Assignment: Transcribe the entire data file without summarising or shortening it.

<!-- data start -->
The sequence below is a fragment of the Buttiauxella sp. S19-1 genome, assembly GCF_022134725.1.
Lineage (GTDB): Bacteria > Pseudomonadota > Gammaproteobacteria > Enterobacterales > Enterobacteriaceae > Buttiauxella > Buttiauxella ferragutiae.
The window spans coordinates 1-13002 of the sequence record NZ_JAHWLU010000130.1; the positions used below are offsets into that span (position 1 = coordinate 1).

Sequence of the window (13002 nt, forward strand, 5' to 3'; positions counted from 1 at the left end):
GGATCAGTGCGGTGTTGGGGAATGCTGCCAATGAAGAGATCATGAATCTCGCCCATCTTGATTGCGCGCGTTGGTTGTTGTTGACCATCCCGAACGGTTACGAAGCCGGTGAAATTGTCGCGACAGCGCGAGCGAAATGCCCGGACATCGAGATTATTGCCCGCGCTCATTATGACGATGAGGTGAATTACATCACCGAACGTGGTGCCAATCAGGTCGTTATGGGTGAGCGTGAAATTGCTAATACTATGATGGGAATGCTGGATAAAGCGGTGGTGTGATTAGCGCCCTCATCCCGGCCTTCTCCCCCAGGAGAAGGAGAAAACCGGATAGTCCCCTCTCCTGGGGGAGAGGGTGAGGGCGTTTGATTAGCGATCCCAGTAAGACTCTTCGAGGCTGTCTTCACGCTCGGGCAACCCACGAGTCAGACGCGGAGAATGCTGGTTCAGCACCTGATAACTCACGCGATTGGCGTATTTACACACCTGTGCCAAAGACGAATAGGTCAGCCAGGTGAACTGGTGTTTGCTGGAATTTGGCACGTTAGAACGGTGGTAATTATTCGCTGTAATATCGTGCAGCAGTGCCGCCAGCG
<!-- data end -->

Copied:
The sequence below is a fragment of the Buttiauxella sp. S19-1 genome, assembly GCF_022134725.1.
Lineage (GTDB): Bacteria > Pseudomonadota > Gammaproteobacteria > Enterobacterales > Enterobacteriaceae > Buttiauxella > Buttiauxella ferragutiae.
The window spans coordinates 1-13002 of the sequence record NZ_JAHWLU010000130.1; the positions used below are offsets into that span (position 1 = coordinate 1).

Sequence of the window (13002 nt, forward strand, 5' to 3'; positions counted from 1 at the left end):
GGATCAGTGCGGTGTTGGGGAATGCTGCCAATGAAGAGATCATGAATCTCGCCCATCTTGATTGCGCGCGTTGGTTGTTGTTGACCATCCCGAACGGTTACGAAGCCGGTGAAATTGTCGCGACAGCGCGAGCGAAATGCCCGGACATCGAGATTATTGCCCGCGCTCATTATGACGATGAGGTGAATTACATCACCGAACGTGGTGCCAATCAGGTCGTTATGGGTGAGCGTGAAATTGCTAATACTATGATGGGAATGCTGGATAAAGCGGTGGTGTGATTAGCGCCCTCATCCCGGCCTTCTCCCCCAGGAGAAGGAGAAAACCGGATAGTCCCCTCTCCTGGGGGAGAGGGTGAGGGCGTTTGATTAGCGATCCCAGTAAGACTCTTCGAGGCTGTCTTCACGCTCGGGCAACCCACGAGTCAGACGCGGAGAATGCTGGTTCAGCACCTGATAACTCACGCGATTGGCGTATTTACACACCTGTGCCAAAGACGAATAGGTCAGCCAGGTGAACTGGTGTTTGCTGGAATTTGGCACGTTAGAACGGTGGTAATTATTCGCTGTAATATCGTGCAGCAGTGCCGCCAGCG